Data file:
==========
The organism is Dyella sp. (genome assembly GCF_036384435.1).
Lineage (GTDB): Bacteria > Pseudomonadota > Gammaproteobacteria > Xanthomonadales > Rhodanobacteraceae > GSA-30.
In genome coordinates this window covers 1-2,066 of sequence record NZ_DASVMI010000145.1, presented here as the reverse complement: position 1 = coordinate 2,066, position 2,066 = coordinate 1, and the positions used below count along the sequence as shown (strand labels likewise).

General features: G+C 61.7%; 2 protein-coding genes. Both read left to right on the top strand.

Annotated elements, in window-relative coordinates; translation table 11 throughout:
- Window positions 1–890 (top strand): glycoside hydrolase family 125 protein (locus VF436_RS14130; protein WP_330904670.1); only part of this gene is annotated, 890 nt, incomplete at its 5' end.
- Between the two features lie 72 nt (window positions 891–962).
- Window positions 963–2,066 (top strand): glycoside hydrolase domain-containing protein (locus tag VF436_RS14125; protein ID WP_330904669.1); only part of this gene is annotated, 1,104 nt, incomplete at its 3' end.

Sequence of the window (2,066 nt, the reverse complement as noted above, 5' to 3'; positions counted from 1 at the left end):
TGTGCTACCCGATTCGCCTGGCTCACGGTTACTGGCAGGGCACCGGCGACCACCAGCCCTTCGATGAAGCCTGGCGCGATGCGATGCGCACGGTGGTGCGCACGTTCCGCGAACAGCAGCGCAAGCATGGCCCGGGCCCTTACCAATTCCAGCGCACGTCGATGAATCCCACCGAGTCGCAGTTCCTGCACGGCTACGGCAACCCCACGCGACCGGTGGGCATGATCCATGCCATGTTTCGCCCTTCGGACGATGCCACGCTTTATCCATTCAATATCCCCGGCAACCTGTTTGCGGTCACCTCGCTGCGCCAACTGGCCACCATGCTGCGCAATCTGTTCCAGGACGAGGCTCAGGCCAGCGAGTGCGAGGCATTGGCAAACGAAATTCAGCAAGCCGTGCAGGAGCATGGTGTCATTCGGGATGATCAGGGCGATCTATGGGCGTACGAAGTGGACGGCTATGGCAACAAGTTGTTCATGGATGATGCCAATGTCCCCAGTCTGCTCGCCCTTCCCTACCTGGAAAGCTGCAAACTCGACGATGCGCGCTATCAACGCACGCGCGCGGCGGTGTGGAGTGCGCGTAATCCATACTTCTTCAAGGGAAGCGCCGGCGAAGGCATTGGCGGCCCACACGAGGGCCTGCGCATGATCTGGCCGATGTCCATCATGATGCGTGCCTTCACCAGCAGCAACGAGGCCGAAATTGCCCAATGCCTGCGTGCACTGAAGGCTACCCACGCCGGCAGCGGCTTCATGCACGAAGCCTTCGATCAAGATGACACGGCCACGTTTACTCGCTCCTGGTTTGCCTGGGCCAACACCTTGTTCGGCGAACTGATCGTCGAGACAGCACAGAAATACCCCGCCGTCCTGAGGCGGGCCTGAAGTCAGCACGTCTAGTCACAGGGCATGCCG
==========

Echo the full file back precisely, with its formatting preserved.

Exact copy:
The organism is Dyella sp. (genome assembly GCF_036384435.1).
Lineage (GTDB): Bacteria > Pseudomonadota > Gammaproteobacteria > Xanthomonadales > Rhodanobacteraceae > GSA-30.
In genome coordinates this window covers 1-2,066 of sequence record NZ_DASVMI010000145.1, presented here as the reverse complement: position 1 = coordinate 2,066, position 2,066 = coordinate 1, and the positions used below count along the sequence as shown (strand labels likewise).

General features: G+C 61.7%; 2 protein-coding genes. Both read left to right on the top strand.

Annotated elements, in window-relative coordinates; translation table 11 throughout:
- Window positions 1–890 (top strand): glycoside hydrolase family 125 protein (locus VF436_RS14130; protein WP_330904670.1); only part of this gene is annotated, 890 nt, incomplete at its 5' end.
- Between the two features lie 72 nt (window positions 891–962).
- Window positions 963–2,066 (top strand): glycoside hydrolase domain-containing protein (locus tag VF436_RS14125; protein ID WP_330904669.1); only part of this gene is annotated, 1,104 nt, incomplete at its 3' end.

Sequence of the window (2,066 nt, the reverse complement as noted above, 5' to 3'; positions counted from 1 at the left end):
TGTGCTACCCGATTCGCCTGGCTCACGGTTACTGGCAGGGCACCGGCGACCACCAGCCCTTCGATGAAGCCTGGCGCGATGCGATGCGCACGGTGGTGCGCACGTTCCGCGAACAGCAGCGCAAGCATGGCCCGGGCCCTTACCAATTCCAGCGCACGTCGATGAATCCCACCGAGTCGCAGTTCCTGCACGGCTACGGCAACCCCACGCGACCGGTGGGCATGATCCATGCCATGTTTCGCCCTTCGGACGATGCCACGCTTTATCCATTCAATATCCCCGGCAACCTGTTTGCGGTCACCTCGCTGCGCCAACTGGCCACCATGCTGCGCAATCTGTTCCAGGACGAGGCTCAGGCCAGCGAGTGCGAGGCATTGGCAAACGAAATTCAGCAAGCCGTGCAGGAGCATGGTGTCATTCGGGATGATCAGGGCGATCTATGGGCGTACGAAGTGGACGGCTATGGCAACAAGTTGTTCATGGATGATGCCAATGTCCCCAGTCTGCTCGCCCTTCCCTACCTGGAAAGCTGCAAACTCGACGATGCGCGCTATCAACGCACGCGCGCGGCGGTGTGGAGTGCGCGTAATCCATACTTCTTCAAGGGAAGCGCCGGCGAAGGCATTGGCGGCCCACACGAGGGCCTGCGCATGATCTGGCCGATGTCCATCATGATGCGTGCCTTCACCAGCAGCAACGAGGCCGAAATTGCCCAATGCCTGCGTGCACTGAAGGCTACCCACGCCGGCAGCGGCTTCATGCACGAAGCCTTCGATCAAGATGACACGGCCACGTTTACTCGCTCCTGGTTTGCCTGGGCCAACACCTTGTTCGGCGAACTGATCGTCGAGACAGCACAGAAATACCCCGCCGTCCTGAGGCGGGCCTGAAGTCAGCACGTCTAGTCACAGGGCATGCCG